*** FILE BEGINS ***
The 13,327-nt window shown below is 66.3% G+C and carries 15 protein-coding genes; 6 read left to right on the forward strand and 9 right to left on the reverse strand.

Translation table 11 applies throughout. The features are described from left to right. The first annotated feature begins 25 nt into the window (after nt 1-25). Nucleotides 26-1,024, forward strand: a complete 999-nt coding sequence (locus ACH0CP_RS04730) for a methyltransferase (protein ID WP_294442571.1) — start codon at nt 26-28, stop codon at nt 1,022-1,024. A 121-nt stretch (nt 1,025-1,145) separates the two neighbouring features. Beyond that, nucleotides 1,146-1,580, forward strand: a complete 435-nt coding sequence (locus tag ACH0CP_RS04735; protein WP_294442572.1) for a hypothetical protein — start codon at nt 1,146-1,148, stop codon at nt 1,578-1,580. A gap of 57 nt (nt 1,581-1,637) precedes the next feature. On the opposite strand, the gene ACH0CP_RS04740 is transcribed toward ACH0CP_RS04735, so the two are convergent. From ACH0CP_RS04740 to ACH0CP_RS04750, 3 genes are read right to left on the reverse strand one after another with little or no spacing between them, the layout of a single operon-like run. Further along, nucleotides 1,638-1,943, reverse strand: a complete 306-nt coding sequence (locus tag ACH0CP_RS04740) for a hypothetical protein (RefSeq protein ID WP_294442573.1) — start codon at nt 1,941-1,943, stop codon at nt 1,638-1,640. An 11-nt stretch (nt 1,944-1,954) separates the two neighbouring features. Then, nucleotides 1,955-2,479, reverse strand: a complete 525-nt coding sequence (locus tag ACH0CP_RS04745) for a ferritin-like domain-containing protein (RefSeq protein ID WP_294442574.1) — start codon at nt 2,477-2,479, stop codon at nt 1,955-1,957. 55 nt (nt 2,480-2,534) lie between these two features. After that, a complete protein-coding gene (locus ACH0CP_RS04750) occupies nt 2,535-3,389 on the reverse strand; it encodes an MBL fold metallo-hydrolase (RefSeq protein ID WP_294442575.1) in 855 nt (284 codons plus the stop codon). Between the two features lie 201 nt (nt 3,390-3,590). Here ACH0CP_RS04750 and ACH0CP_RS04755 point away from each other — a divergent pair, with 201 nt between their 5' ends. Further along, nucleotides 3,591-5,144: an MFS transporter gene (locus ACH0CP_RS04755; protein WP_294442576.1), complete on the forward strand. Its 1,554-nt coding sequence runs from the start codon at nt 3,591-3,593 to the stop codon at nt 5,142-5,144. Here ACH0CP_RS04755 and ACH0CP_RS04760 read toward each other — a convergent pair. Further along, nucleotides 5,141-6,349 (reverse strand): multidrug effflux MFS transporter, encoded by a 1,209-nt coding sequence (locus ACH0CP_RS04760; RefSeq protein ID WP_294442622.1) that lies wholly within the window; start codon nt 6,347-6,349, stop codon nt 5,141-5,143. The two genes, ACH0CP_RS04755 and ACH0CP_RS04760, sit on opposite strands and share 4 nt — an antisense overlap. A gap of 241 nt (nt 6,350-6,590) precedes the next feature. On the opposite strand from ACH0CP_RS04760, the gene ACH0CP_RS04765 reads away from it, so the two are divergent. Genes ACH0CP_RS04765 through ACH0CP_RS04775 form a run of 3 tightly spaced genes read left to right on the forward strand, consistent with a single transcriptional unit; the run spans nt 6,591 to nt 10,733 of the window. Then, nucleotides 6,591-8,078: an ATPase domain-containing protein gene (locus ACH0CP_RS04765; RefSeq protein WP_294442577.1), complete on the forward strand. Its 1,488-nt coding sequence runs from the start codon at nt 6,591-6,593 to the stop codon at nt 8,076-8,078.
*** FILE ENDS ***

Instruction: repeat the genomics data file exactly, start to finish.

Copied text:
The 13,327-nt window shown below is 66.3% G+C and carries 15 protein-coding genes; 6 read left to right on the forward strand and 9 right to left on the reverse strand.

Translation table 11 applies throughout. The features are described from left to right. The first annotated feature begins 25 nt into the window (after nt 1-25). Nucleotides 26-1,024, forward strand: a complete 999-nt coding sequence (locus ACH0CP_RS04730) for a methyltransferase (protein ID WP_294442571.1) — start codon at nt 26-28, stop codon at nt 1,022-1,024. A 121-nt stretch (nt 1,025-1,145) separates the two neighbouring features. Beyond that, nucleotides 1,146-1,580, forward strand: a complete 435-nt coding sequence (locus tag ACH0CP_RS04735; protein WP_294442572.1) for a hypothetical protein — start codon at nt 1,146-1,148, stop codon at nt 1,578-1,580. A gap of 57 nt (nt 1,581-1,637) precedes the next feature. On the opposite strand, the gene ACH0CP_RS04740 is transcribed toward ACH0CP_RS04735, so the two are convergent. From ACH0CP_RS04740 to ACH0CP_RS04750, 3 genes are read right to left on the reverse strand one after another with little or no spacing between them, the layout of a single operon-like run. Further along, nucleotides 1,638-1,943, reverse strand: a complete 306-nt coding sequence (locus tag ACH0CP_RS04740) for a hypothetical protein (RefSeq protein ID WP_294442573.1) — start codon at nt 1,941-1,943, stop codon at nt 1,638-1,640. An 11-nt stretch (nt 1,944-1,954) separates the two neighbouring features. Then, nucleotides 1,955-2,479, reverse strand: a complete 525-nt coding sequence (locus tag ACH0CP_RS04745) for a ferritin-like domain-containing protein (RefSeq protein ID WP_294442574.1) — start codon at nt 2,477-2,479, stop codon at nt 1,955-1,957. 55 nt (nt 2,480-2,534) lie between these two features. After that, a complete protein-coding gene (locus ACH0CP_RS04750) occupies nt 2,535-3,389 on the reverse strand; it encodes an MBL fold metallo-hydrolase (RefSeq protein ID WP_294442575.1) in 855 nt (284 codons plus the stop codon). Between the two features lie 201 nt (nt 3,390-3,590). Here ACH0CP_RS04750 and ACH0CP_RS04755 point away from each other — a divergent pair, with 201 nt between their 5' ends. Further along, nucleotides 3,591-5,144: an MFS transporter gene (locus ACH0CP_RS04755; protein WP_294442576.1), complete on the forward strand. Its 1,554-nt coding sequence runs from the start codon at nt 3,591-3,593 to the stop codon at nt 5,142-5,144. Here ACH0CP_RS04755 and ACH0CP_RS04760 read toward each other — a convergent pair. Further along, nucleotides 5,141-6,349 (reverse strand): multidrug effflux MFS transporter, encoded by a 1,209-nt coding sequence (locus ACH0CP_RS04760; RefSeq protein ID WP_294442622.1) that lies wholly within the window; start codon nt 6,347-6,349, stop codon nt 5,141-5,143. The two genes, ACH0CP_RS04755 and ACH0CP_RS04760, sit on opposite strands and share 4 nt — an antisense overlap. A gap of 241 nt (nt 6,350-6,590) precedes the next feature. On the opposite strand from ACH0CP_RS04760, the gene ACH0CP_RS04765 reads away from it, so the two are divergent. Genes ACH0CP_RS04765 through ACH0CP_RS04775 form a run of 3 tightly spaced genes read left to right on the forward strand, consistent with a single transcriptional unit; the run spans nt 6,591 to nt 10,733 of the window. Then, nucleotides 6,591-8,078: an ATPase domain-containing protein gene (locus ACH0CP_RS04765; RefSeq protein WP_294442577.1), complete on the forward strand. Its 1,488-nt coding sequence runs from the start codon at nt 6,591-6,593 to the stop codon at nt 8,076-8,078.